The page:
Pounsley Furnace, eastwards along Tickerage Stream, was also a major cannon producer. The old gun banks for test firing new cannon survive at Pounsley Mill Farm, but the pond is now dry.
Framfield (south) TQ 509195
This is believed to be the site of New Place Furnace, circa 1560, but it has been extensively altered and landscaped. There is an interesting chain of ponds and spillways along the stream on private land but viewable from the Wealdway footpath. Nearby Blackboys got its name from the local charcoal burners, then known as ‘wood colliers’.
Furner’s Green TQ 416257
Sheffield Furnace was established by 1546 but had been converted to a corn mill by 1597. An impressive spillway in the middle of the pond bay is probably original. The bay sits on a footpath along a private track in the hamlet of Furner’s Green. Sheffield Park Gardens’ ornamental lakes, to the south, have no connection with the furnace or forge
Hamsell, near Eridge TQ 538344
Hamsell Furnace was owned by John Waller until his death in 1567, when it was occupied and operated by John Baker. By l692 it was producing shells and eventually cast shot until around 1758. The furnace was demolished by 1787. The bay area has since been landscaped and the much-altered lake is on private land. No public access but you can just glimpse the waters through trees by a gate on a footpath.
Heathfield TQ 594196
John Fuller of Brightling built Heathfield Furnace in 1693. He was a primary ordnance supplier to Ireland, Sardinia and Naples as well as the British government: two of his guns stand by the Tower of London. The ironworks ceased production in 1793. The furnace pond was near the hamlet of Old Heathfield, but has since been drained and the bay damaged. A chain of four pen ponds survives upstream within the private Heathfield Park. Originally there were twelve according to a 1795 estate map (C&C, 1995: 335), presumably necessary due to local watershed difficulties. No public access. Another small pen pond survives together with part of the old brick spillway at TQ 594196, down a muddy public footpath.
Thomas Glydd and Simon Colman built Batsford Furnace on what was then the
Batsford Brook here in 1571, north of Herstmonceux. Dry for many years, the old
bay was breached by the stream. A new bay was constructed close to the old site
during landscaping in the late 1970s, and the pond refilled for a new fish farm.
It is now a private fishing lake, Furnace Brook Fishery, on a lane east from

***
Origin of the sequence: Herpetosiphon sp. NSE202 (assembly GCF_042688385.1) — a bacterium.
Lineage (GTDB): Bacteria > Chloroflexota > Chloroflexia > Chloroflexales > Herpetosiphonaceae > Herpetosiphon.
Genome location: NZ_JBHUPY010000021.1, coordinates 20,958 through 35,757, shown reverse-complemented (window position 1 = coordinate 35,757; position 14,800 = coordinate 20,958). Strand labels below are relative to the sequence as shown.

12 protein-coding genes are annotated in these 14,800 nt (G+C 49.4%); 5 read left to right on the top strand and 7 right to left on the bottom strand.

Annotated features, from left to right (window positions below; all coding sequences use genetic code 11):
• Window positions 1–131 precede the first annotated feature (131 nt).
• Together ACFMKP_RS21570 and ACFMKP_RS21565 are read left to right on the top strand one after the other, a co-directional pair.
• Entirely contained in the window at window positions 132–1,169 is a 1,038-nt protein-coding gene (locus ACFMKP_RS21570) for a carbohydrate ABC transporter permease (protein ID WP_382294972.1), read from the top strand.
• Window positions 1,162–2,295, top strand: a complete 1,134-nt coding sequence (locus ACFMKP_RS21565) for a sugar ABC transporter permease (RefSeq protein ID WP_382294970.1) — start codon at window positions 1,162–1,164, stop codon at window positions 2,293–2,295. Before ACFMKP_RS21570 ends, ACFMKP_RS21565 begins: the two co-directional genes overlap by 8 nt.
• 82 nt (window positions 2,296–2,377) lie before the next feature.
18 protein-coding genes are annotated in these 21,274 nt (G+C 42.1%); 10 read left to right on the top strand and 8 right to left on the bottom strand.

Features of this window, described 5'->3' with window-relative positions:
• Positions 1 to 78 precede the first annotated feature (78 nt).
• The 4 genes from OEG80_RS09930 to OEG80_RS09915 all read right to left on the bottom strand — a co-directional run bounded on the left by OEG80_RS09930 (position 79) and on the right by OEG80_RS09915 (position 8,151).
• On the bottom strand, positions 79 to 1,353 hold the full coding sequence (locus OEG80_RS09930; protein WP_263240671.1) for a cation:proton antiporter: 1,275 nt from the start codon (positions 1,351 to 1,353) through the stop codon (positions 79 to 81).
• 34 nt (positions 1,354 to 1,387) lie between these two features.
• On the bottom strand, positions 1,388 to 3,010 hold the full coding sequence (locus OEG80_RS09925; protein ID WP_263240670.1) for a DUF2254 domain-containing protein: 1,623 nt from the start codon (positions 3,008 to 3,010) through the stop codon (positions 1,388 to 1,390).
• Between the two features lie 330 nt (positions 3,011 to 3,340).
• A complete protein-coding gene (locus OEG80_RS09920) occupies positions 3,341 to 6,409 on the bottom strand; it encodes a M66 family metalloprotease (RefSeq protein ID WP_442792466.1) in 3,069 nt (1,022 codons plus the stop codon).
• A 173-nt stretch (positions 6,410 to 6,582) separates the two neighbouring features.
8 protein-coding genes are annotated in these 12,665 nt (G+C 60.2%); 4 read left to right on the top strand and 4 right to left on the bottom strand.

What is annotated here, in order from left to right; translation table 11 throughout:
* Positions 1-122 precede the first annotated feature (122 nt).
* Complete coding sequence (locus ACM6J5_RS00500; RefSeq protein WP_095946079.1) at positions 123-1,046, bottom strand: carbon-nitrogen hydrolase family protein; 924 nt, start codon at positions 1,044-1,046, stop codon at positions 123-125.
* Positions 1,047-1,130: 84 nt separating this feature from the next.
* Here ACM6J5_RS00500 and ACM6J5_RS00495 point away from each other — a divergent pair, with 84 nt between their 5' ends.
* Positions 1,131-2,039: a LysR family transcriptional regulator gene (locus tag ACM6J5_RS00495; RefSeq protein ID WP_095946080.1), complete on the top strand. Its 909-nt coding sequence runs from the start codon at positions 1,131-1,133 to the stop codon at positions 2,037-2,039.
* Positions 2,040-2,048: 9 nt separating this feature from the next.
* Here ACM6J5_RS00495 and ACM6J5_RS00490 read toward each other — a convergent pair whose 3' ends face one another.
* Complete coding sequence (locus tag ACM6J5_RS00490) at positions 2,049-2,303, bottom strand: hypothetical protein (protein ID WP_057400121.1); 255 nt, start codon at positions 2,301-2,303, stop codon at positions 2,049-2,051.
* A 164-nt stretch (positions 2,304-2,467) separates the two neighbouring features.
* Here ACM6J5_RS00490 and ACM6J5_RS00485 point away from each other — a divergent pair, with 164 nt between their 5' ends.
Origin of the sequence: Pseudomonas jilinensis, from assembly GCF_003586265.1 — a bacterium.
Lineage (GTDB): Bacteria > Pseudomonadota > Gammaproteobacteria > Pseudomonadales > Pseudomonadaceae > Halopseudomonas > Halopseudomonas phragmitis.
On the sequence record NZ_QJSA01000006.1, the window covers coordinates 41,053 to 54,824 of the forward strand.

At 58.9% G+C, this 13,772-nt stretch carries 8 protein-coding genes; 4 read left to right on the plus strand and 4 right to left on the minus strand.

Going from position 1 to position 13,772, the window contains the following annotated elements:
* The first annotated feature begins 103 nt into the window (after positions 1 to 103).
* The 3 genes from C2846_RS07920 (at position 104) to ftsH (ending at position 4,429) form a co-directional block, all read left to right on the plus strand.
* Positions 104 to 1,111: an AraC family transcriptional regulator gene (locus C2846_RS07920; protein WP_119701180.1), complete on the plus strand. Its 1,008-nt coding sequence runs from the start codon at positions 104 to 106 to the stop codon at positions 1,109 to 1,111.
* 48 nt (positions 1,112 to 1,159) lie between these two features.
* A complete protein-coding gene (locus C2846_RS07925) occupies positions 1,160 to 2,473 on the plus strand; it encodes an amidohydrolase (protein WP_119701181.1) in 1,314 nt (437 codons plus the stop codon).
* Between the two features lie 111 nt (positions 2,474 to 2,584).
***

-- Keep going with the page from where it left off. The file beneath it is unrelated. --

Cowbeech (see their Facebook page for photographs etc).
Maresfield TQ 460228
Maresfield Forge was established by John Gage and worked from before 1574 until after 1724. For some time the forge supplied a shop in Lewes High Street with bar iron and tools. This much altered lake, at the end of a chain of smaller ponds, was used by a powder mill in the nineteenth century. It is on private land, but a footpath runs alongside. An iron grave slab for Robert Brooks is stored in the tower of St Bartholomew’s Church. Budletts Common nearby is almost certainly associated with the local iron industry: ‘budlett’ was a place-name for a site where iron ore was washed (Straker, 1931: xii).
Riverhall, near Wadhurst TQ 605333
Riverhall Furnace was operated by Nicholas Fowle in 1562, and last worked in 1653. The furnace was within the grounds of nearby Riverhall Mansion, constructed by the prosperous Fowle in 1591. However two pen ponds survive but only one, at the GR above, is clearly visible from the road, which crosses a small ferruginous stream just before the pond.
Scarlets Lake, near Cowden TQ 443401
This pond, once dry but restored in 1977, powered Scarlet’s Furnace for Francis Knight in 1590. A gun casting pit was uncovered here near the site of the old furnace at the north end of the bay. The site was still in service in the 1690s making ordnance, and was later used as a corn mill. Scarlet’s Furnace Pond lies on a bridleway by the border between East Sussex and Kent, just west of Cowden Furnace Pond (see Kent). The bridleway passes over the bay of the pond, and an old ruined sluice lies on the south of the bay. A few artefacts from both of these furnaces are on display at the Eden Valley Museum